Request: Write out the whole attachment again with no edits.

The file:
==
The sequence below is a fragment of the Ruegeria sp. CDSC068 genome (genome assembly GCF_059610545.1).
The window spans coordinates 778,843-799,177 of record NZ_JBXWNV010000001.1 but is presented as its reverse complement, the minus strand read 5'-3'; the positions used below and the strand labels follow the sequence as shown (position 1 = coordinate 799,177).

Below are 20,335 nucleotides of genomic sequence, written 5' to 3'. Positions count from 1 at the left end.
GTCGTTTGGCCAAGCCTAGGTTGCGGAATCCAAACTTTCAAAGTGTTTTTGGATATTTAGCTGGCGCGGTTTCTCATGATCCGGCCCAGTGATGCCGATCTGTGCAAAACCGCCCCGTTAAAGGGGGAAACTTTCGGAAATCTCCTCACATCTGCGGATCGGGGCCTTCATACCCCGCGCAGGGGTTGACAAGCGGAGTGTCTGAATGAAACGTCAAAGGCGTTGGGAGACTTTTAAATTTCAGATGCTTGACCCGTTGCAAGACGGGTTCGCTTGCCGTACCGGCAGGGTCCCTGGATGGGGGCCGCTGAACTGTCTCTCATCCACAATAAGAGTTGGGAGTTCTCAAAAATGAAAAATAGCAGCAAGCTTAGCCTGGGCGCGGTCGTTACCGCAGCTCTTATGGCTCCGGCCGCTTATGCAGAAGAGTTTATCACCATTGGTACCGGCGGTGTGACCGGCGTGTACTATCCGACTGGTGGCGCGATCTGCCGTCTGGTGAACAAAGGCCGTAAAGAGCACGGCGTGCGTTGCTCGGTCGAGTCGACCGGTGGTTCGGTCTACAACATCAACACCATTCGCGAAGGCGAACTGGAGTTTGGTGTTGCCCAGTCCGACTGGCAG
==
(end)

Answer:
The sequence below is a fragment of the Ruegeria sp. CDSC068 genome (genome assembly GCF_059610545.1).
The window spans coordinates 778,843-799,177 of record NZ_JBXWNV010000001.1 but is presented as its reverse complement, the minus strand read 5'-3'; the positions used below and the strand labels follow the sequence as shown (position 1 = coordinate 799,177).

Below are 20,335 nucleotides of genomic sequence, written 5' to 3'. Positions count from 1 at the left end.
GTCGTTTGGCCAAGCCTAGGTTGCGGAATCCAAACTTTCAAAGTGTTTTTGGATATTTAGCTGGCGCGGTTTCTCATGATCCGGCCCAGTGATGCCGATCTGTGCAAAACCGCCCCGTTAAAGGGGGAAACTTTCGGAAATCTCCTCACATCTGCGGATCGGGGCCTTCATACCCCGCGCAGGGGTTGACAAGCGGAGTGTCTGAATGAAACGTCAAAGGCGTTGGGAGACTTTTAAATTTCAGATGCTTGACCCGTTGCAAGACGGGTTCGCTTGCCGTACCGGCAGGGTCCCTGGATGGGGGCCGCTGAACTGTCTCTCATCCACAATAAGAGTTGGGAGTTCTCAAAAATGAAAAATAGCAGCAAGCTTAGCCTGGGCGCGGTCGTTACCGCAGCTCTTATGGCTCCGGCCGCTTATGCAGAAGAGTTTATCACCATTGGTACCGGCGGTGTGACCGGCGTGTACTATCCGACTGGTGGCGCGATCTGCCGTCTGGTGAACAAAGGCCGTAAAGAGCACGGCGTGCGTTGCTCGGTCGAGTCGACCGGTGGTTCGGTCTACAACATCAACACCATTCGCGAAGGCGAACTGGAGTTTGGTGTTGCCCAGTCCGACTGGCAG